the monument. We estimate that this study would cost 
approximately $350,000 to $500,000. Funding for this proposed 
study would need to be allocated from the set amount of funding 
that Congress appropriates for all special resource studies.
    The Department supports S. 1696 as introduced and would 
support H.R. 482 as passed by the House if amended to conform 
to the language in S. 1696. As passed by the House, H.R. 482 
makes the establishment of the expanded boundary subject to the 
written consent of the owners of properties that would be 
included within the new boundary. This places landowners, 
rather than Congress or the Administration, in the position of 
determining the boundary of a federal park, which we believe is 
inappropriate. This provision has the potential to create legal 
and practical confusion over the boundary since it is possible 
that a landowner could give consent, then change his or her 
mind and withdraw consent or convey the property to another 
owner who withdraws consent. If the intent of this language is 
to ensure that no land is included within the park boundary 
without the consent of the landowner, we recommend amending the 
bill to provide that the park boundary shall not be adjusted 
unless and until a specified property is acquired for the park. 
By waiting to include land in the boundary until it is acquired 
by the federal government, this approach avoids entirely the 
potential problems we see with the approach used in the House 
bill. Our recommended approach has precedent in other park 
laws.
    H.R. 482 allows land acquisition by donation or exchange 
only, not purchase. At this time, only about one third of the 
land in the proposed boundary adjustment area is anticipated to 
be donated. We support allowing the purchase from a willing 
seller with donated or appropriated funds, as provided by S. 
1696. This language would also render unnecessary the 
prohibition on condemnation included in H.R. 482.
    H.R. 482 also includes language that says that an activity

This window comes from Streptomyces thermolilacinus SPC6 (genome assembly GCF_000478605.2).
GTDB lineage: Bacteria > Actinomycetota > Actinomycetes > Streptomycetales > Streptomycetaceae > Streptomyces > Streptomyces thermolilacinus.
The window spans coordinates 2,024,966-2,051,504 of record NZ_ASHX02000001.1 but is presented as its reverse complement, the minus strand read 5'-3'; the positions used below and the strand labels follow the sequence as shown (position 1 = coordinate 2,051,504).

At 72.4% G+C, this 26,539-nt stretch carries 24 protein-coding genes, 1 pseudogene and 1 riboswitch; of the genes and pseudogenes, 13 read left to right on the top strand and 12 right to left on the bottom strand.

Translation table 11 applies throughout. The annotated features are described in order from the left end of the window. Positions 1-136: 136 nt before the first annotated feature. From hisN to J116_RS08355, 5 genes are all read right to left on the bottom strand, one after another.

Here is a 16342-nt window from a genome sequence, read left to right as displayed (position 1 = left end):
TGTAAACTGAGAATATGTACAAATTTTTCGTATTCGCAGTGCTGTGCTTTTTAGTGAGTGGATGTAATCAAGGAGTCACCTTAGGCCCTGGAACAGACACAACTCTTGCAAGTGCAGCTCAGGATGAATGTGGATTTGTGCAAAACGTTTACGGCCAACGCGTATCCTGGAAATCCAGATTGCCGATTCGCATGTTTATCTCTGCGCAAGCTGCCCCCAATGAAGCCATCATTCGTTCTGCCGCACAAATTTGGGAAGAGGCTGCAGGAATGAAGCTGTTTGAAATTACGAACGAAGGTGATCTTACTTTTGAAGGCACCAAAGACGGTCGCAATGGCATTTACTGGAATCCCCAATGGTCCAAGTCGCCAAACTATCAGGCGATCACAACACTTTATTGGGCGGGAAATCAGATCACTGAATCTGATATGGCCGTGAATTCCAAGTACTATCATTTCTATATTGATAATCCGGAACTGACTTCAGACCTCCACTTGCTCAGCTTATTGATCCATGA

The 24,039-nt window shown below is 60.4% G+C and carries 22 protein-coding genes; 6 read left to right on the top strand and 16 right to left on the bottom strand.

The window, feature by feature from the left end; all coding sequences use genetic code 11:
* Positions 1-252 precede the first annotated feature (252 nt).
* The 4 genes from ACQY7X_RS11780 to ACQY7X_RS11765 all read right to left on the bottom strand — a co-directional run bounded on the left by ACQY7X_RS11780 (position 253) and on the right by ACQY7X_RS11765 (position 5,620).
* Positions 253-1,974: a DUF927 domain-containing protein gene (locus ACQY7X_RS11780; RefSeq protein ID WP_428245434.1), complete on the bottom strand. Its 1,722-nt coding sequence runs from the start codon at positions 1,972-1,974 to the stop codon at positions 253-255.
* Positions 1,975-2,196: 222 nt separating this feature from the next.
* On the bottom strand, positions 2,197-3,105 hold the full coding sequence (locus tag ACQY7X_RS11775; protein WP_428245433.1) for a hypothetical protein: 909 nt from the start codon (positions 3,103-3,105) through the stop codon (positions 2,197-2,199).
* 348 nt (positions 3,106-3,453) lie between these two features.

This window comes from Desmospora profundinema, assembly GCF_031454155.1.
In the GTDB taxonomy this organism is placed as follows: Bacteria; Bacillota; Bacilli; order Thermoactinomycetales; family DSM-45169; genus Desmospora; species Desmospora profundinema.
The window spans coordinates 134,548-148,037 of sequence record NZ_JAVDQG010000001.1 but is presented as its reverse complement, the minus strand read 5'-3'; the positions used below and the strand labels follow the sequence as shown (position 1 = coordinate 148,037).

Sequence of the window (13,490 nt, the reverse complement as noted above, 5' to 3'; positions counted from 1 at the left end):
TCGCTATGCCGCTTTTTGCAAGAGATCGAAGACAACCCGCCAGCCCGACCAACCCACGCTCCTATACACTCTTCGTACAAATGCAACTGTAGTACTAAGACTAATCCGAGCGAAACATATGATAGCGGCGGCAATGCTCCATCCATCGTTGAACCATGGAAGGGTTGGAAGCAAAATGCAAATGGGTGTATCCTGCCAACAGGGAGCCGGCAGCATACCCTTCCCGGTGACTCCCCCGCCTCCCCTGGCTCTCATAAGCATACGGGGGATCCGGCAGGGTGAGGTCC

outside the boundary shall not be precluded because it can be 
heard or seen inside the park boundary. The Department has 
concerns about this language. It is misleading, as it suggests 
that the NPS may have authority to preclude activities outside 
the boundaries, which it does not. Of even greater concern, 
however, is that the language could discourage park managers 
from addressing threats to park resources from external 
sources. Even though the NPS does not control what happens 
outside of its boundaries, park managers have a responsibility 
under the NPS Organic Act and other laws to work with owners of 
properties outside of park boundaries to resolve problems that 
could negatively impact the resources the NPS is responsible 
for protecting.
    Finally, we note that S. 1696 as introduced has blank lines 
for references for a map that would depict the boundaries of 
the expanded and redesignated Ocmulgee Mounds National 
Historical Park. The National Park Service has developed a map 
to accompany this bill and we would be happy to submit the map 
to the bill's sponsor and the committee.
    Mr. Chairman, this concludes my testimony. I would be happy 
to answer any questions that you or other members of the 
subcommittee may have.

                        CHANGES IN EXISTING LAW

    In compliance with paragraph 12 of Rule XXVI of the 
Standing Rules of the Senate, the Committee notes that no 
changes in existing law are made by the bill as ordered 
reported.

                                  [all]